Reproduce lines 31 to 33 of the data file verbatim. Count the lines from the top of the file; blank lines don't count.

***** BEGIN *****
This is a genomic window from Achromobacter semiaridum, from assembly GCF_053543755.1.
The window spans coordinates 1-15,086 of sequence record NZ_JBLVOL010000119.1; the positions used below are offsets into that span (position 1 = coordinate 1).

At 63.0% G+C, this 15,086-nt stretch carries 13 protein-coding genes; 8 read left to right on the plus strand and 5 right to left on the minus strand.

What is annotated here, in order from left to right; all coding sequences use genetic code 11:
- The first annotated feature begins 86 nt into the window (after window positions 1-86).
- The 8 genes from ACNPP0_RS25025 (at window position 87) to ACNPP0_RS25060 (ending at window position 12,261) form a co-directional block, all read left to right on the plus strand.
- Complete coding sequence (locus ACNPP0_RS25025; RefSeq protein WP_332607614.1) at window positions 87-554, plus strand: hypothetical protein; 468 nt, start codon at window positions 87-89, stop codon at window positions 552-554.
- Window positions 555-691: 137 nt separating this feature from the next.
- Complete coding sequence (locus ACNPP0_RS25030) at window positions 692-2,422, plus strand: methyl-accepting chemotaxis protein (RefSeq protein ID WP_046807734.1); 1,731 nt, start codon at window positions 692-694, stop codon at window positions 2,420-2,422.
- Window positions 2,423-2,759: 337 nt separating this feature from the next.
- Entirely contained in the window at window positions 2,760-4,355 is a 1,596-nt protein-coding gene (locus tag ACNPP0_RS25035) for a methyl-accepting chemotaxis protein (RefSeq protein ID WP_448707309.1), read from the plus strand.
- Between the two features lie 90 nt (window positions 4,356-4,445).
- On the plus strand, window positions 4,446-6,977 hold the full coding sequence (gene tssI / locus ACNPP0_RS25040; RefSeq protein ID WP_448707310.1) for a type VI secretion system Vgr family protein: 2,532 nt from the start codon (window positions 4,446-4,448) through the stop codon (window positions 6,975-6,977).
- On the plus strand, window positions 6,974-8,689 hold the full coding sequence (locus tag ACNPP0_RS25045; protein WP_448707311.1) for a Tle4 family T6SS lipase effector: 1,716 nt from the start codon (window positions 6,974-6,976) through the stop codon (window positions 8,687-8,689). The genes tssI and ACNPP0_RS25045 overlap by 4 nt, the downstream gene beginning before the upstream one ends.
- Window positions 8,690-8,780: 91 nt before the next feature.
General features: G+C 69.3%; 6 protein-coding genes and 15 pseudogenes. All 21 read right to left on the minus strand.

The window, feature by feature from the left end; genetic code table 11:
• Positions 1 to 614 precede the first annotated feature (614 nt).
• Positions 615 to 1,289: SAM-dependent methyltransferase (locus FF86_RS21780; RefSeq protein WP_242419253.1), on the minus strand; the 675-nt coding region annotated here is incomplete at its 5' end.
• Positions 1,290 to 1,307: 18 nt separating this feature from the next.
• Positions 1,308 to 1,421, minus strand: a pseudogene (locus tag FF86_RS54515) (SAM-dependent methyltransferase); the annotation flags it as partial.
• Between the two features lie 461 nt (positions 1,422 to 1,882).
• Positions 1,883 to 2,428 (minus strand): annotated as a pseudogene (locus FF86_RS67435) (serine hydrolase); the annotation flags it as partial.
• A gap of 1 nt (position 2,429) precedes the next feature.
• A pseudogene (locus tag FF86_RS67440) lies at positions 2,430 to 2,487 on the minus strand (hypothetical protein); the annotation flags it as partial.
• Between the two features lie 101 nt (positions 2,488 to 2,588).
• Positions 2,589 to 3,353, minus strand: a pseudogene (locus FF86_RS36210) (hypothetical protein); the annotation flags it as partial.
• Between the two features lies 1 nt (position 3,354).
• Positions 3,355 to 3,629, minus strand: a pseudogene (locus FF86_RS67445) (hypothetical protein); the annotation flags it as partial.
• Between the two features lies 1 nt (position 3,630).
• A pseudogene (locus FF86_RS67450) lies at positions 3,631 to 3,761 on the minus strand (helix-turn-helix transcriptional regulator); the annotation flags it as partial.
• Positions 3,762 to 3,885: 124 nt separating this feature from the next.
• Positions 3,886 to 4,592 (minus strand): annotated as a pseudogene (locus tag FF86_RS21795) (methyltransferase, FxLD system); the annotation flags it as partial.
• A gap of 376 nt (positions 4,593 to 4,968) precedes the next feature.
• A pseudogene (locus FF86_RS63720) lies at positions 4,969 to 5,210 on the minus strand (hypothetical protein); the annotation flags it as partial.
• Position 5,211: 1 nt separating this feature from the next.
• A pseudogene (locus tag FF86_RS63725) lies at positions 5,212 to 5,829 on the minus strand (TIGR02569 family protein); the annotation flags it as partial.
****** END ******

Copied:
• A pseudogene (locus FF86_RS67450) lies at positions 3,631 to 3,761 on the minus strand (helix-turn-helix transcriptional regulator); the annotation flags it as partial.
• Positions 3,762 to 3,885: 124 nt separating this feature from the next.
• Positions 3,886 to 4,592 (minus strand): annotated as a pseudogene (locus tag FF86_RS21795) (methyltransferase, FxLD system); the annotation flags it as partial.